About Lead Sheets
Found in: Coaching
Very early in their learning experience, Simply Music students are introduced to chord accompaniments through songs like Amazing Grace, following written chord symbols represented by alphabetical letters. What they won’t realize at that point is how many applications there are for chords. The seeds are planted with Amazing Grace and other early accompaniment projects; later on they will discover what a magnificent musical “tree” can come of this planting, with many branches, then branches from branches.
When you are developmentally ready, you will learn to read sheet music in your Simply Music lessons. Musical notation’s origins can be traced back to the 9th century monasteries of Europe. With the power and dictates of the church behind it, this system became the standard. The original system was very crude, and over the centuries has been refined and developed by musical scholars of the day.
It has developed into our current, complex, multilayered musical language.
For the musician reading traditional sheet music, it is a requirement to adhere to each written instruction and execute it musically. For a professional classical pianist, the highest endeavor is to flawlessly recreate Beethoven’s or Mozart’s musical visions by adhering closely to carefully created written instructions. When well executed, this written music is elevated to fine art.
But less than 100 years ago a new system of representing music emerged, coinciding with the birth of jazz in the United States. The players of this new style found that traditional music didn’t, and couldn’t meet their needs, so they developed a more flexible chord-based system. They called the resulting charts “fake sheets” or “lead sheets”. Lead sheets provided more scope for improvisation and interpretation than the more specific directions of traditional notation. Today, although lead sheets do not typically have application in classical music, they have become invaluable for most all other musical genres. These two different systems are musical languages that serve two different purposes, and the rules are different.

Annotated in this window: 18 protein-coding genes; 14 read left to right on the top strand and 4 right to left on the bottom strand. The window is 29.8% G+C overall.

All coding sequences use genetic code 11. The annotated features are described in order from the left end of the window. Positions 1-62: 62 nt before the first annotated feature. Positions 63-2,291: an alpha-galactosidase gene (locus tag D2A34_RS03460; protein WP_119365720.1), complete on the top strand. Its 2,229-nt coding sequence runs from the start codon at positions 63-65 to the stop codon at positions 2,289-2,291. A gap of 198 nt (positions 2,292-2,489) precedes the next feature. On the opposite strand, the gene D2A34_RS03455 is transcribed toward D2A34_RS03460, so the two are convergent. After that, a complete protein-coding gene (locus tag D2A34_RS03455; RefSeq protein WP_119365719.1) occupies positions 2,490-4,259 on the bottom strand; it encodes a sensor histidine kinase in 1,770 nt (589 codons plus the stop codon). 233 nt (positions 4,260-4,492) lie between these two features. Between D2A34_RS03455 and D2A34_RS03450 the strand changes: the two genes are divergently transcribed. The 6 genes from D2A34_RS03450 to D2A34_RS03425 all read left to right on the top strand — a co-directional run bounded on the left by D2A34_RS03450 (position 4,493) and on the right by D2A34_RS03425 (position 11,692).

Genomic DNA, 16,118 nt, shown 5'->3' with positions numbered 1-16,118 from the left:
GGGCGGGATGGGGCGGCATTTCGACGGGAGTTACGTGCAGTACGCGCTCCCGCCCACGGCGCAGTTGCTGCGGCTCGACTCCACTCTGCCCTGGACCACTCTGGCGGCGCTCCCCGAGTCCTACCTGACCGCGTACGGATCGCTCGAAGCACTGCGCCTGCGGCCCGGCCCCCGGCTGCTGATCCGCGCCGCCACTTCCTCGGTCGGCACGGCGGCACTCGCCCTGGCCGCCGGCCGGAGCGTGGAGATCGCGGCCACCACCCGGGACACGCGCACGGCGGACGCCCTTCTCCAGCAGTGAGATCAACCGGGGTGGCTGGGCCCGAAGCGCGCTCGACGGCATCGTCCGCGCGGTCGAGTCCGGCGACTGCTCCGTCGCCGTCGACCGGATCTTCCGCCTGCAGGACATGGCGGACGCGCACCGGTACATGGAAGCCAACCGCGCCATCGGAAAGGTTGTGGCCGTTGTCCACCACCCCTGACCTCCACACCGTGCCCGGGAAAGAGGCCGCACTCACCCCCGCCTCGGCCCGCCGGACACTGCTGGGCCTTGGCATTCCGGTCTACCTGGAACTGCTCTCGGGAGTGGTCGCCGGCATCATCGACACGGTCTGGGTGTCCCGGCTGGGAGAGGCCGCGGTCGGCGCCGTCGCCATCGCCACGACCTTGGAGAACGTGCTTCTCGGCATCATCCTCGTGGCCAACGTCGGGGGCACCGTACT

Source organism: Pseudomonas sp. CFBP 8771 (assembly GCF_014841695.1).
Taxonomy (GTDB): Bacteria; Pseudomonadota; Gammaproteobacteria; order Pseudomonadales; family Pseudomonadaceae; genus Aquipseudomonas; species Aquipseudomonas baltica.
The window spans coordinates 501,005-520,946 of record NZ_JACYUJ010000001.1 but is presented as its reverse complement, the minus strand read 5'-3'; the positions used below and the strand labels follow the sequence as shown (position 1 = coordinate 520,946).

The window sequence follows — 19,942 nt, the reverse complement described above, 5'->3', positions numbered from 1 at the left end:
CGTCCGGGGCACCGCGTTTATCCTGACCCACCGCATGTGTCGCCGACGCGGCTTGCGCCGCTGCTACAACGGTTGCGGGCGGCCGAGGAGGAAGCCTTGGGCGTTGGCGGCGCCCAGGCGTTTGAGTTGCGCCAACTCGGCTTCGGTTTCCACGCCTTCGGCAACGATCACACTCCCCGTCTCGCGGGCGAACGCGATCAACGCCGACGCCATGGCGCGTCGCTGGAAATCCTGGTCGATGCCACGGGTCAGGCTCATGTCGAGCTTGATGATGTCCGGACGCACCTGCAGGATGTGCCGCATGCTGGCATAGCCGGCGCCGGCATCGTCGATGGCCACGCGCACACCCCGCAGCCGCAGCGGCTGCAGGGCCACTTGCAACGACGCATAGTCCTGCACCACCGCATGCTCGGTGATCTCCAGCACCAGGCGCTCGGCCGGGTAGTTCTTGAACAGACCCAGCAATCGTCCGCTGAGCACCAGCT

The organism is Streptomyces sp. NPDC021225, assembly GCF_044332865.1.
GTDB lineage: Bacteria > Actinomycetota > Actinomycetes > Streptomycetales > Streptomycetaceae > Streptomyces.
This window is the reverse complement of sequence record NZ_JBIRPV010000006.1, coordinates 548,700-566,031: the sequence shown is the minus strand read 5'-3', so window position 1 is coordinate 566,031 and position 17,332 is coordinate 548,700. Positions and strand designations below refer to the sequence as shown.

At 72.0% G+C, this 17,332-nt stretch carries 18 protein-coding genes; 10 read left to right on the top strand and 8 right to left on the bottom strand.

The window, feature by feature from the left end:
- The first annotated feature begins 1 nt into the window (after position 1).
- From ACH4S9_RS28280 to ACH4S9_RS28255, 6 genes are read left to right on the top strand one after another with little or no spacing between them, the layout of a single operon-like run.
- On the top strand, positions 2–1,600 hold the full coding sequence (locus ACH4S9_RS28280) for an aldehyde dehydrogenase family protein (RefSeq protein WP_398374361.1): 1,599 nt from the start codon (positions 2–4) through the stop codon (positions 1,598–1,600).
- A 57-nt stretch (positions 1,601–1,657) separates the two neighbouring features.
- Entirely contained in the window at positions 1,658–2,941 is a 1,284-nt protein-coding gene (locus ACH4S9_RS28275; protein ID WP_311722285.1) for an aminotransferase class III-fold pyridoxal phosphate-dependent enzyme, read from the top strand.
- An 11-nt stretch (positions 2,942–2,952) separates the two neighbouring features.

For the musician reading a lead sheet, the rules are different because improvisational purposes are at work. On the piano, you will be reading a traditionally written melody (almost always for the RH), and chord symbols (for the LH). The endeavor allows the musician to make choices about how they play each chord. This is the creative environment, the foundation, for improvisation. The musician takes part in steering the music, and makes creative choices of his/her own liking. Although the composition of the song doesn’t change, the improvisation of a song might never be played the same way twice!
Lead sheets have only one staff (5 lines and spaces), and that’s for the melody, so that part is not any different to traditional musical notation. However, the bottom staff is either ignored or not written at all. Instead, above the staff are chord symbols, like the letter C, which represents the C major chord. The lead sheets give the illusion that they are shorter and more condensed, as if there’s less to it, but it’s not true. It is up to the musician, in fact, who ultimately choses how simple – or complex – they make the music. While adhering to the basic rhythm, the C chord can be played a number of ways: the chord itself, a broken chord (arpeggio), inverted (same notes, rearranged), or smaller (leaving out notes). These are the most common choices. In theory, any or all of these improvisational choices will work to create something that will sound musical. In reality, there are some choices that sound much better than others. They are subjective and personal. The purpose is to allow the musician to create for themselves. And just like an improvisational speech, or improvisational comedy, they use a subject matter to improvise from; the subject matter in musical improvisation is the chords. For advanced improvisation, even the melody is improvised on. But for the beginner, once you know the chords, that is your database, and those chords are used to make things up!